Volcanologists also study the eruptive history of a volcano by characterizing the rocks surrounding it. Photo above shows brown fine-grained layer (bottom) which is possibly the old soil layer or the old ground. We usually call it “paleosol” or “fossil soil”. The grayish layer over this brown paleosol layer is a pyroclastic flow which formed when the eruptive column (or mushroom) of Mayon collapsed and flowed horizontally along its flanks covering the ground on its path. The reason why I took this photo was that this outcrop is a textbook example of pyroclastic materials getting deposited over the “old ground” level due to an eruption event. Volcanic eruptions play a significant role in changing the landscape. There won’t be islands on the Philippines were it not for volcanic eruptions millions of yeas ago – formed when layers of erupted volcanic materials got deposited on top of one another eventually becoming mountains and ridges, with valleys in between.

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Cris Newhall teaching us how to characterize rocks layers around Mt. Mayon.
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In case you haven’t realized, the job of Geologists mean walking on foot, mapping rocks, and writing findings under the heat of the sun. It is hard work!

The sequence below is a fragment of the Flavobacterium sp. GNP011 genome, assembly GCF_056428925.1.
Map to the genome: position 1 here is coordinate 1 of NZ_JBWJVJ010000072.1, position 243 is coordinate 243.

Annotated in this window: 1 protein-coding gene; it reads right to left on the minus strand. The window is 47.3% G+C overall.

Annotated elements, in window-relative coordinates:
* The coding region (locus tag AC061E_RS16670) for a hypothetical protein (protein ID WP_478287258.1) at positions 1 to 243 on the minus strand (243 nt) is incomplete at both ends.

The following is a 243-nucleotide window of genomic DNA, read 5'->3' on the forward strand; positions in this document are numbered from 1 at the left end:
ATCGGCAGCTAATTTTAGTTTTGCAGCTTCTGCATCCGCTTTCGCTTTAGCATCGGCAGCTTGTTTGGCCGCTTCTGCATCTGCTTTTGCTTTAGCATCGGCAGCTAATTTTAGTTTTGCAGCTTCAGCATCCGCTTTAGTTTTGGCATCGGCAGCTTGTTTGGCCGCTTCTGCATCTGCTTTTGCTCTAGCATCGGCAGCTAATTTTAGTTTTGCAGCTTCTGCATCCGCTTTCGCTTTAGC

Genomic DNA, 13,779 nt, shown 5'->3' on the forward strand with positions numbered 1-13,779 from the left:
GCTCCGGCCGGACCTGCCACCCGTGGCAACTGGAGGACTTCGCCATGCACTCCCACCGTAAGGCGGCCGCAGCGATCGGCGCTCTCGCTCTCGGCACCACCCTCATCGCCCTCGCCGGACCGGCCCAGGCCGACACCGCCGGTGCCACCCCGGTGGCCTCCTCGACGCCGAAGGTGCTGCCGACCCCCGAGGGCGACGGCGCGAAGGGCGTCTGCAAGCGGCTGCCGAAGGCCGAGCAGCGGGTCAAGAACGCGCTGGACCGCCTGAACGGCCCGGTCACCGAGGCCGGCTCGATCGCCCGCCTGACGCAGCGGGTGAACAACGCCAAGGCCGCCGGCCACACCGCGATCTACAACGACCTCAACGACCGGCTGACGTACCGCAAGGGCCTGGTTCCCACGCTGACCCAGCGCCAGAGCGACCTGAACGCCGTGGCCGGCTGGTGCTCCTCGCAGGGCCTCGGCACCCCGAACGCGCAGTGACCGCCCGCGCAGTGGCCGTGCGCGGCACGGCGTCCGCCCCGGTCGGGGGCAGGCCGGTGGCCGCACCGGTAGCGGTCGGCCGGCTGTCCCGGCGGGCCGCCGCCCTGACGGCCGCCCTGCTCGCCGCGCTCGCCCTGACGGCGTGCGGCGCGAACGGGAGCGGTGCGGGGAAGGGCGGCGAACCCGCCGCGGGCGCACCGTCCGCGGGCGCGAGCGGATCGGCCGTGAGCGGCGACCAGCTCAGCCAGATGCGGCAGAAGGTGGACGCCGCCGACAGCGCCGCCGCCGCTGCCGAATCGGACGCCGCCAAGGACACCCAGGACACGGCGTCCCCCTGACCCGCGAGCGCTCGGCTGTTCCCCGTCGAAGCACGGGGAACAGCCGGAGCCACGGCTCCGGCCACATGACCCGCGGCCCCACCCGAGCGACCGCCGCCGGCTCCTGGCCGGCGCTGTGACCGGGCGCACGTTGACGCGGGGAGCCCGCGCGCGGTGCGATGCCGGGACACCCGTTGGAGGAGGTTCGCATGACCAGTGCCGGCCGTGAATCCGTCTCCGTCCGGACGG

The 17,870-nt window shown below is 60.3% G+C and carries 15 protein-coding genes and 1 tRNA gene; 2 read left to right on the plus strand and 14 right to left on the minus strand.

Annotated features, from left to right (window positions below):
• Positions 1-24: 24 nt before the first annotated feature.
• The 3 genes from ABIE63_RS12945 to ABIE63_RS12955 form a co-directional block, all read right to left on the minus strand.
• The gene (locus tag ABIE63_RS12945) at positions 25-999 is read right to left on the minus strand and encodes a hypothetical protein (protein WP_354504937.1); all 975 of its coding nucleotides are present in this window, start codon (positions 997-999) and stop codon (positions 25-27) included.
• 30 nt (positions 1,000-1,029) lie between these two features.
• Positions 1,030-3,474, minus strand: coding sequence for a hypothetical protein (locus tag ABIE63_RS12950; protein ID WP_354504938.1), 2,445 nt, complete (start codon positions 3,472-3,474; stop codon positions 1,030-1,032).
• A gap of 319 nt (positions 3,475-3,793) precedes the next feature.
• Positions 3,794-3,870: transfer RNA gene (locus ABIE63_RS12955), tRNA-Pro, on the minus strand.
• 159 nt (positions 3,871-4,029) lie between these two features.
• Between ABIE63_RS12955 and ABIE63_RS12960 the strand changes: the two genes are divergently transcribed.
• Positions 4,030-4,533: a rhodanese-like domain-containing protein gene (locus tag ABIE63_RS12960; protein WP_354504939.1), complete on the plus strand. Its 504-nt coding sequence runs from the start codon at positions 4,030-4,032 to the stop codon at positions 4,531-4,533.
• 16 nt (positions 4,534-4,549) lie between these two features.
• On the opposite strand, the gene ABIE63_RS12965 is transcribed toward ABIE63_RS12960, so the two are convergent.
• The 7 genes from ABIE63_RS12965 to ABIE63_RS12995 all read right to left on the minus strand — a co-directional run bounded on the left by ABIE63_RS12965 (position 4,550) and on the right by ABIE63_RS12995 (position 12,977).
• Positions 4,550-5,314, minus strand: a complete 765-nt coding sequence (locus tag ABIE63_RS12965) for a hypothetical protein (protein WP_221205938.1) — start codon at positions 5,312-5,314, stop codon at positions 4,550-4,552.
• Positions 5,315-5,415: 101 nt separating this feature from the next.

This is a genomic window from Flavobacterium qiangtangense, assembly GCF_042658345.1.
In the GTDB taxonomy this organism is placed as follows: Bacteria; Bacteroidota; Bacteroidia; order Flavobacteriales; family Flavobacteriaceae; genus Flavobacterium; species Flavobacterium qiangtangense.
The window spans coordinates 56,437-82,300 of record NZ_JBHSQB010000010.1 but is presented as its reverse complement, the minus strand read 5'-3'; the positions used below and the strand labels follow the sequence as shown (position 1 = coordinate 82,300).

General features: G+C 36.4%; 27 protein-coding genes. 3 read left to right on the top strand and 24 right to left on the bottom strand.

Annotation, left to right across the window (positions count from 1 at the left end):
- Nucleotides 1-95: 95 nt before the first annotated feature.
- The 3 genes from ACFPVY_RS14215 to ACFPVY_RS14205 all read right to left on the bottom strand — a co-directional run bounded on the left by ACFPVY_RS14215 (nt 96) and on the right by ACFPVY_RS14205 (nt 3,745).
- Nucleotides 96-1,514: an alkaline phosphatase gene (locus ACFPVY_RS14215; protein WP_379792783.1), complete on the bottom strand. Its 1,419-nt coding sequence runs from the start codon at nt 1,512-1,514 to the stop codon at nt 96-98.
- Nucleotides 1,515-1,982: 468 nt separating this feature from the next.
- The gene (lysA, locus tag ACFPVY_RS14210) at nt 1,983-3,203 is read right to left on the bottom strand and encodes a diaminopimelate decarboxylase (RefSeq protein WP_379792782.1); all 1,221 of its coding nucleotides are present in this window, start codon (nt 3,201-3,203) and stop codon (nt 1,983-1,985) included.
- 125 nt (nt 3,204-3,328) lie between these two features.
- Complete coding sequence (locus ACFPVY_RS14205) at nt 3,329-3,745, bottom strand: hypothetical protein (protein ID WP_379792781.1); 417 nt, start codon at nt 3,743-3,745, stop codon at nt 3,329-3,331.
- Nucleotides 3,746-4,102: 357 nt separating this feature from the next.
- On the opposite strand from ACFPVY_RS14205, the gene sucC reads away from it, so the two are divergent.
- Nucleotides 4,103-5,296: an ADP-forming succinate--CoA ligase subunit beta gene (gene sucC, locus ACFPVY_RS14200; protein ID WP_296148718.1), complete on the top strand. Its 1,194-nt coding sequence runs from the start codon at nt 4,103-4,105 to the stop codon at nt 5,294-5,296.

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Cris Newhall giving us lecture about this particular outcrop which shows two types of erupted flows from Mayon – pyroclastic (bottom layer) and lava flow (top layer). Lava flows are magma that spilled over the flanks of volcano – they usually harden into hard rocks like the one in this photo.
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We did rest a bit during the fieldwork. Haha!
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In this photo, we mapped out the general direction of the flow using the alignment of minerals particularly magnetites because these follow the direction of the magnetic north. Studying the direction of magnetites in different volcanic flows is why we know that throughout geologic history, the magnetic north and magnetic south has shifted a lot. What is now the magnetic north used to be the magnetic south and vice versa!
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That’s me in the center, beside Chris Newhall. 🙂 I loved working with these people! Behind us is Mayon. This shot was taken beside the pool of Oriental Hotel, Legaspi.